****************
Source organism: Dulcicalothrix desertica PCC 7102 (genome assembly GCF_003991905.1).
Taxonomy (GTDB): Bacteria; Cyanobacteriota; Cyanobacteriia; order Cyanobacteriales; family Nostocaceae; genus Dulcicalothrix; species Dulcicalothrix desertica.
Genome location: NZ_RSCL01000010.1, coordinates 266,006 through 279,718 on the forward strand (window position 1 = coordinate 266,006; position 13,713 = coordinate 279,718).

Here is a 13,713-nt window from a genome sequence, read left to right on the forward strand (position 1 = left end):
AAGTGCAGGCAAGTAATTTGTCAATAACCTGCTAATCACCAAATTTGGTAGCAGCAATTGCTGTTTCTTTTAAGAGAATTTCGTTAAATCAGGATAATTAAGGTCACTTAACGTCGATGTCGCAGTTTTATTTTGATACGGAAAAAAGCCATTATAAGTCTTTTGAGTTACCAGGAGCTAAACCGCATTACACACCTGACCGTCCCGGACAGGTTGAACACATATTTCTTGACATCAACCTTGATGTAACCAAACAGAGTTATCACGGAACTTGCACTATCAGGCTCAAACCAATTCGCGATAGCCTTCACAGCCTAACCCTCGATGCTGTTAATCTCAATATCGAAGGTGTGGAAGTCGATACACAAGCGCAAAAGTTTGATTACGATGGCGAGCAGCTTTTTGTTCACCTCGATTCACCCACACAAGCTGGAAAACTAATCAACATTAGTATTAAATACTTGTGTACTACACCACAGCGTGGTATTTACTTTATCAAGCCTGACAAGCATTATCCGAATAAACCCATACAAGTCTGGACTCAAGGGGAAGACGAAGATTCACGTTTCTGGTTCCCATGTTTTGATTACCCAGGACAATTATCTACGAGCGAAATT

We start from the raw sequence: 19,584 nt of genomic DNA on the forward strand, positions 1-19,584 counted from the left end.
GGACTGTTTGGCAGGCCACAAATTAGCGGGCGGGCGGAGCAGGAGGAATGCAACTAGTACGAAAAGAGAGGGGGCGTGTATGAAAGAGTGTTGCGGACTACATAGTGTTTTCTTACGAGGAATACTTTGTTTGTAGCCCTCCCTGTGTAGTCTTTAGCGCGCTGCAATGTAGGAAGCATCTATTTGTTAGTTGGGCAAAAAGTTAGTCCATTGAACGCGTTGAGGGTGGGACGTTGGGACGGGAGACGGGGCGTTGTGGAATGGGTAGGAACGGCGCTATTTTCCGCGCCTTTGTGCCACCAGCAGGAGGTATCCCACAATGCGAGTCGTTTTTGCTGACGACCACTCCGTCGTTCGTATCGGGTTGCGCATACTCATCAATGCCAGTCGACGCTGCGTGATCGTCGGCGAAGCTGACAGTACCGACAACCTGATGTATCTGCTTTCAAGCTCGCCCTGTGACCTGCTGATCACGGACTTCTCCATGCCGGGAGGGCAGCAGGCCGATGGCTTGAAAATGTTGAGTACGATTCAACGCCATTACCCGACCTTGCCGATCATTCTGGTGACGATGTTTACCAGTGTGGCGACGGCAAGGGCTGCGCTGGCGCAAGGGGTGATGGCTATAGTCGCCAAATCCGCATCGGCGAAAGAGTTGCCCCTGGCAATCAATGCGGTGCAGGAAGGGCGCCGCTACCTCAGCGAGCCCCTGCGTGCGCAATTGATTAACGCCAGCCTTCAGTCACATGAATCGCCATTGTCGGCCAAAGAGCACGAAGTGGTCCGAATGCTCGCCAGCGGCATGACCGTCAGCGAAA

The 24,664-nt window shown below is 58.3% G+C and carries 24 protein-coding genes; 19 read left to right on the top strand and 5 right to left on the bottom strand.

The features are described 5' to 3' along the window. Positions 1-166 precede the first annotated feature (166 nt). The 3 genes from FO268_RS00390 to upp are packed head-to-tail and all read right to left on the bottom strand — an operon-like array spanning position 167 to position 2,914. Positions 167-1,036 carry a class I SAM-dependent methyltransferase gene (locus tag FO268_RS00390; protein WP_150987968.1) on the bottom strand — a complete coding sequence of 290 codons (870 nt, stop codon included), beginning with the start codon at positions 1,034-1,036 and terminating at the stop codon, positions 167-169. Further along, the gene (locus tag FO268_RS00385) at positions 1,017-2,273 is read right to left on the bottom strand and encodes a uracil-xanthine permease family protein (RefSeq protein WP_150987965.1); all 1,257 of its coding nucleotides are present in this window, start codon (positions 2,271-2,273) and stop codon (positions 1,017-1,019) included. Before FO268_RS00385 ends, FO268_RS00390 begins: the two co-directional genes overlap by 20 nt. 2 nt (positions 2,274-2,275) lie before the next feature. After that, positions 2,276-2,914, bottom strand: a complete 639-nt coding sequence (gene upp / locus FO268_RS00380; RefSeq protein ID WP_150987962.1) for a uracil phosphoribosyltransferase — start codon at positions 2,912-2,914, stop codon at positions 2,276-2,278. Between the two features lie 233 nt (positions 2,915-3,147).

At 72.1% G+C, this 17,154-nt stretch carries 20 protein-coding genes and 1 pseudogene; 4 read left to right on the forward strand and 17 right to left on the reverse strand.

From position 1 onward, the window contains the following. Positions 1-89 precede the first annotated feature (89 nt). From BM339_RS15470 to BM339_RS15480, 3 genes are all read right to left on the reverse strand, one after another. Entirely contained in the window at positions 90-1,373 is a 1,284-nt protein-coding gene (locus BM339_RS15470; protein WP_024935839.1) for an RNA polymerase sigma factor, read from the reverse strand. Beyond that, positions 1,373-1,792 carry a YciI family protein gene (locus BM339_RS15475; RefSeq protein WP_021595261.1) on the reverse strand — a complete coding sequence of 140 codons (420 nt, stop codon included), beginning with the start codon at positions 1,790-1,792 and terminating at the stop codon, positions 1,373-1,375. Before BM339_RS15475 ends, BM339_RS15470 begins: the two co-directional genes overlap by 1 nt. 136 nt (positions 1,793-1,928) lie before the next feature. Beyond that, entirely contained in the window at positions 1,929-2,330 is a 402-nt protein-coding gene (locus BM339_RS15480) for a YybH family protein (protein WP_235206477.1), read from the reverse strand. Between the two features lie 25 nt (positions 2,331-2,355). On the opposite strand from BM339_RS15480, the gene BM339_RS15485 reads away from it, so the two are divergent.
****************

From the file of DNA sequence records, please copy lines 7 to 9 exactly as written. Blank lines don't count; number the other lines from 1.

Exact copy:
GGACTGTTTGGCAGGCCACAAATTAGCGGGCGGGCGGAGCAGGAGGAATGCAACTAGTACGAAAAGAGAGGGGGCGTGTATGAAAGAGTGTTGCGGACTACATAGTGTTTTCTTACGAGGAATACTTTGTTTGTAGCCCTCCCTGTGTAGTCTTTAGCGCGCTGCAATGTAGGAAGCATCTATTTGTTAGTTGGGCAAAAAGTTAGTCCATTGAACGCGTTGAGGGTGGGACGTTGGGACGGGAGACGGGGCGTTGTGGAATGGGTAGGAACGGCGCTATTTTCCGCGCCTTTGTGCCACCAGCAGGAGGTATCCCACAATGCGAGTCGTTTTTGCTGACGACCACTCCGTCGTTCGTATCGGGTTGCGCATACTCATCAATGCCAGTCGACGCTGCGTGATCGTCGGCGAAGCTGACAGTACCGACAACCTGATGTATCTGCTTTCAAGCTCGCCCTGTGACCTGCTGATCACGGACTTCTCCATGCCGGGAGGGCAGCAGGCCGATGGCTTGAAAATGTTGAGTACGATTCAACGCCATTACCCGACCTTGCCGATCATTCTGGTGACGATGTTTACCAGTGTGGCGACGGCAAGGGCTGCGCTGGCGCAAGGGGTGATGGCTATAGTCGCCAAATCCGCATCGGCGAAAGAGTTGCCCCTGGCAATCAATGCGGTGCAGGAAGGGCGCCGCTACCTCAGCGAGCCCCTGCGTGCGCAATTGATTAACGCCAGCCTTCAGTCACATGAATCGCCATTGTCGGCCAAAGAGCACGAAGTGGTCCGAATGCTCGCCAGCGGCATGACCGTCAGCGAAA

The 24,664-nt window shown below is 58.3% G+C and carries 24 protein-coding genes; 19 read left to right on the top strand and 5 right to left on the bottom strand.

The features are described 5' to 3' along the window. Positions 1-166 precede the first annotated feature (166 nt). The 3 genes from FO268_RS00390 to upp are packed head-to-tail and all read right to left on the bottom strand — an operon-like array spanning position 167 to position 2,914. Positions 167-1,036 carry a class I SAM-dependent methyltransferase gene (locus tag FO268_RS00390; protein WP_150987968.1) on the bottom strand — a complete coding sequence of 290 codons (870 nt, stop codon included), beginning with the start codon at positions 1,034-1,036 and terminating at the stop codon, positions 167-169. Further along, the gene (locus tag FO268_RS00385) at positions 1,017-2,273 is read right to left on the bottom strand and encodes a uracil-xanthine permease family protein (RefSeq protein WP_150987965.1); all 1,257 of its coding nucleotides are present in this window, start codon (positions 2,271-2,273) and stop codon (positions 1,017-1,019) included. Before FO268_RS00385 ends, FO268_RS00390 begins: the two co-directional genes overlap by 20 nt. 2 nt (positions 2,274-2,275) lie before the next feature. After that, positions 2,276-2,914, bottom strand: a complete 639-nt coding sequence (gene upp / locus FO268_RS00380; RefSeq protein ID WP_150987962.1) for a uracil phosphoribosyltransferase — start codon at positions 2,912-2,914, stop codon at positions 2,276-2,278. Between the two features lie 233 nt (positions 2,915-3,147).